Resurrecting Ned Kelly

Lyn Innes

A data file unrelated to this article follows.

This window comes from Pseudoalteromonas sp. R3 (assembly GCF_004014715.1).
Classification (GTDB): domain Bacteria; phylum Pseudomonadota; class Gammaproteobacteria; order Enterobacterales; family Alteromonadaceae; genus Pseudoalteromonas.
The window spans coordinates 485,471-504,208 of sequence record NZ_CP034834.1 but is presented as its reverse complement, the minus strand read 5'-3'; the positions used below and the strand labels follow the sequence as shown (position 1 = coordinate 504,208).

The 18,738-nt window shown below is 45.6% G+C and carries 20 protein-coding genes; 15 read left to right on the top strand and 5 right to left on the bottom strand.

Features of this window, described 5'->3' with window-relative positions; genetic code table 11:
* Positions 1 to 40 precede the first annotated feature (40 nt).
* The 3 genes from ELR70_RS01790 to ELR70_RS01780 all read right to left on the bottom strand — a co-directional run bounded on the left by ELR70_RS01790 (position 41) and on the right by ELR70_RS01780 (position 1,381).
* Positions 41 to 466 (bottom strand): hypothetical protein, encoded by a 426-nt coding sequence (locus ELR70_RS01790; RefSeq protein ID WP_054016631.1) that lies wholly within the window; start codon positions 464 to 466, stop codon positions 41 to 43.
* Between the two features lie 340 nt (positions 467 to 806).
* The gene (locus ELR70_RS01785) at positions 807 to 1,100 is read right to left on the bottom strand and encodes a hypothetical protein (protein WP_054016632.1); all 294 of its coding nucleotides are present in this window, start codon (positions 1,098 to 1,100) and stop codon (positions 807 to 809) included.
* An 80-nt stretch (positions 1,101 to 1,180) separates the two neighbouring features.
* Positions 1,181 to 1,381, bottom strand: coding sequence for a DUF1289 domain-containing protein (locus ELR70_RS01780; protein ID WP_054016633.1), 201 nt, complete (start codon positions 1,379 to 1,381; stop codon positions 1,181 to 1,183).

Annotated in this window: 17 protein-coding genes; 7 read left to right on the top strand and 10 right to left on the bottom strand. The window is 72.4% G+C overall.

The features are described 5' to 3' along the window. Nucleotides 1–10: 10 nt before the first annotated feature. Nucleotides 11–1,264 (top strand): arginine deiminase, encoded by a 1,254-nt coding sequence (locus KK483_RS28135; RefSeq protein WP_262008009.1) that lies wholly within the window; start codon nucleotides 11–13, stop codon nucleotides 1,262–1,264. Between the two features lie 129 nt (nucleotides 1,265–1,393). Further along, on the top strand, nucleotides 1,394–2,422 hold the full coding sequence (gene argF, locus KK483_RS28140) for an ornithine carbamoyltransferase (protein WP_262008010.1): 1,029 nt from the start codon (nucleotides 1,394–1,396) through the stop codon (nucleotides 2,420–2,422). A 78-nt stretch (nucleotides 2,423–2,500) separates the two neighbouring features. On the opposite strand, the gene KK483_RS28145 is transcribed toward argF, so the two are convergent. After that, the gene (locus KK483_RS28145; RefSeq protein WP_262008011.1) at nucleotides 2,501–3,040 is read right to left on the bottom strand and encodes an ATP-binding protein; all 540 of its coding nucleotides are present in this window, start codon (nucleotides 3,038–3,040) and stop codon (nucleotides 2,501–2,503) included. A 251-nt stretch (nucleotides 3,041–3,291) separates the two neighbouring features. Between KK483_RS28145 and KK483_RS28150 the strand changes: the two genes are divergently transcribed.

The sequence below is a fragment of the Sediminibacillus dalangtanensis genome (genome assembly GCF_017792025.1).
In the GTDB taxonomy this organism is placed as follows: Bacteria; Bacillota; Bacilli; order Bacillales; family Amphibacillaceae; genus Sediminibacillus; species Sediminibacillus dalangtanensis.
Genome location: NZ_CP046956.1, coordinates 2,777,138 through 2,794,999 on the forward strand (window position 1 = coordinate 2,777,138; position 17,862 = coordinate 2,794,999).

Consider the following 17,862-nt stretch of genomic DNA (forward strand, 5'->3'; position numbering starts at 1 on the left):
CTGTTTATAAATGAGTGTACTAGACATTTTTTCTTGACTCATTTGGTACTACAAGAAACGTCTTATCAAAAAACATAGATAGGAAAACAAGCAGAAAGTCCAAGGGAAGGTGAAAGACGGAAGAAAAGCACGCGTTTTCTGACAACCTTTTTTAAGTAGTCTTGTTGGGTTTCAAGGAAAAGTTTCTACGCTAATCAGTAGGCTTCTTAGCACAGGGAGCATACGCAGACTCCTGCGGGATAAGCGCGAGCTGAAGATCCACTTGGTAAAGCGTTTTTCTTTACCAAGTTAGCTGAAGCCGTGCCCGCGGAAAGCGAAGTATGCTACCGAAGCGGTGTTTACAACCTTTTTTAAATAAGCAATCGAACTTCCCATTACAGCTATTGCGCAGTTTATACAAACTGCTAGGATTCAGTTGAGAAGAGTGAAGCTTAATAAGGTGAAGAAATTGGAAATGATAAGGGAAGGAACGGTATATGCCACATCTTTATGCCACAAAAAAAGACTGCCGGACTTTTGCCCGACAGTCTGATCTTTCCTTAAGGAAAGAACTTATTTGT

In a review of Peter Carey’s True History of the Kelly Gang, the poet Peter Porter commented that the three most potent icons in Australian popular history were Ned Kelly, Phar Lap, and Donald Bradman. Of these Ned Kelly has the longest history, and has undergone numerous revivals and reconfigurations. One might also argue that he was the least successful of the three; he was a man who saw himself as a victim of empire, class, race, and the judicial system. At least that is how Kelly presents himself in The Jerilderie Letter, and many of those who have written about him affirm that this view was justified. So the question is why and in what ways Ned Kelly has become so potent; why cannot Australians let him die? And what does he mean to Australians, or indeed the rest of the world, today? This essay will glance briefly at some early representations of Kelly, before discussing in more detail Peter Carey’s revival of Kelly, and considering the significance of that revival in the present.

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